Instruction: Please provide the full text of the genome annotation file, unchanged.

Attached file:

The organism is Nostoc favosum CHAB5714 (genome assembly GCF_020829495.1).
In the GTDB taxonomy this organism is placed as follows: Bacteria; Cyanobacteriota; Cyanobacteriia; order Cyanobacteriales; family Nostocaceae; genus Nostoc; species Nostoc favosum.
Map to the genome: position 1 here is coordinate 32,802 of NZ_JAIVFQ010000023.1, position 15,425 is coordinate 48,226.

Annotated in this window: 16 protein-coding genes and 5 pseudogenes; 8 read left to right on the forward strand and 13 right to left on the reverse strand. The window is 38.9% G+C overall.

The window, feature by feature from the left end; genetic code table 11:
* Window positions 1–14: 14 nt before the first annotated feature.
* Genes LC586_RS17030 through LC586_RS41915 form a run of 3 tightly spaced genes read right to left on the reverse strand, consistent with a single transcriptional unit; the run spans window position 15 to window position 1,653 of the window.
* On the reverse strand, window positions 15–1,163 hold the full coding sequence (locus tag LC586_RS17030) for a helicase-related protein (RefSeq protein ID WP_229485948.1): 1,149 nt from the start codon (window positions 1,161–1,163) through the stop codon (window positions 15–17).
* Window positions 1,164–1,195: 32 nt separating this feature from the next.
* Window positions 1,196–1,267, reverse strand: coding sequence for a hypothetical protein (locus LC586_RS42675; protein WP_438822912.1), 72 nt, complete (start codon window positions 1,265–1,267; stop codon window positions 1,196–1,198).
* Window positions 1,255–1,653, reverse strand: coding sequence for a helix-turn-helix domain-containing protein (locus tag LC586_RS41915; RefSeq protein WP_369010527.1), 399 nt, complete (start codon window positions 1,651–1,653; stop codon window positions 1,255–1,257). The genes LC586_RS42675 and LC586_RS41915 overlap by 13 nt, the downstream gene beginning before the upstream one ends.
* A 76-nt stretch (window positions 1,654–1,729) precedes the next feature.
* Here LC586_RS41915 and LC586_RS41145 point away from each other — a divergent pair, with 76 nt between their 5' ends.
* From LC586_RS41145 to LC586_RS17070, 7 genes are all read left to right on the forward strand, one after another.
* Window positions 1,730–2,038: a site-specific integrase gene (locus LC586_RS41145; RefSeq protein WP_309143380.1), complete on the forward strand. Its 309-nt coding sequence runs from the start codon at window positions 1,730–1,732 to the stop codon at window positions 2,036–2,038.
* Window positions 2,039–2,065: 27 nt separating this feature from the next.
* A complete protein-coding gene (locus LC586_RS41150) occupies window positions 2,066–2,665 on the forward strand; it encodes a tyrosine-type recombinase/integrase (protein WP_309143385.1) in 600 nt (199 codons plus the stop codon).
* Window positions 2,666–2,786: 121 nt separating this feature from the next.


The organism is Nostoc favosum CHAB5714 (genome assembly GCF_020829495.1).
In the GTDB taxonomy this organism is placed as follows: Bacteria; Cyanobacteriota; Cyanobacteriia; order Cyanobacteriales; family Nostocaceae; genus Nostoc; species Nostoc favosum.
Map to the genome: position 1 here is coordinate 32,802 of NZ_JAIVFQ010000023.1, position 15,425 is coordinate 48,226.

Annotated in this window: 16 protein-coding genes and 5 pseudogenes; 8 read left to right on the forward strand and 13 right to left on the reverse strand. The window is 38.9% G+C overall.

The window, feature by feature from the left end; genetic code table 11:
* Window positions 1–14: 14 nt before the first annotated feature.
* Genes LC586_RS17030 through LC586_RS41915 form a run of 3 tightly spaced genes read right to left on the reverse strand, consistent with a single transcriptional unit; the run spans window position 15 to window position 1,653 of the window.
* On the reverse strand, window positions 15–1,163 hold the full coding sequence (locus tag LC586_RS17030) for a helicase-related protein (RefSeq protein ID WP_229485948.1): 1,149 nt from the start codon (window positions 1,161–1,163) through the stop codon (window positions 15–17).
* Window positions 1,164–1,195: 32 nt separating this feature from the next.
* Window positions 1,196–1,267, reverse strand: coding sequence for a hypothetical protein (locus LC586_RS42675; protein WP_438822912.1), 72 nt, complete (start codon window positions 1,265–1,267; stop codon window positions 1,196–1,198).
* Window positions 1,255–1,653, reverse strand: coding sequence for a helix-turn-helix domain-containing protein (locus tag LC586_RS41915; RefSeq protein WP_369010527.1), 399 nt, complete (start codon window positions 1,651–1,653; stop codon window positions 1,255–1,257). The genes LC586_RS42675 and LC586_RS41915 overlap by 13 nt, the downstream gene beginning before the upstream one ends.
* A 76-nt stretch (window positions 1,654–1,729) precedes the next feature.
* Here LC586_RS41915 and LC586_RS41145 point away from each other — a divergent pair, with 76 nt between their 5' ends.
* From LC586_RS41145 to LC586_RS17070, 7 genes are all read left to right on the forward strand, one after another.
* Window positions 1,730–2,038: a site-specific integrase gene (locus LC586_RS41145; RefSeq protein WP_309143380.1), complete on the forward strand. Its 309-nt coding sequence runs from the start codon at window positions 1,730–1,732 to the stop codon at window positions 2,036–2,038.
* Window positions 2,039–2,065: 27 nt separating this feature from the next.
* A complete protein-coding gene (locus LC586_RS41150) occupies window positions 2,066–2,665 on the forward strand; it encodes a tyrosine-type recombinase/integrase (protein WP_309143385.1) in 600 nt (199 codons plus the stop codon).
* Window positions 2,666–2,786: 121 nt separating this feature from the next.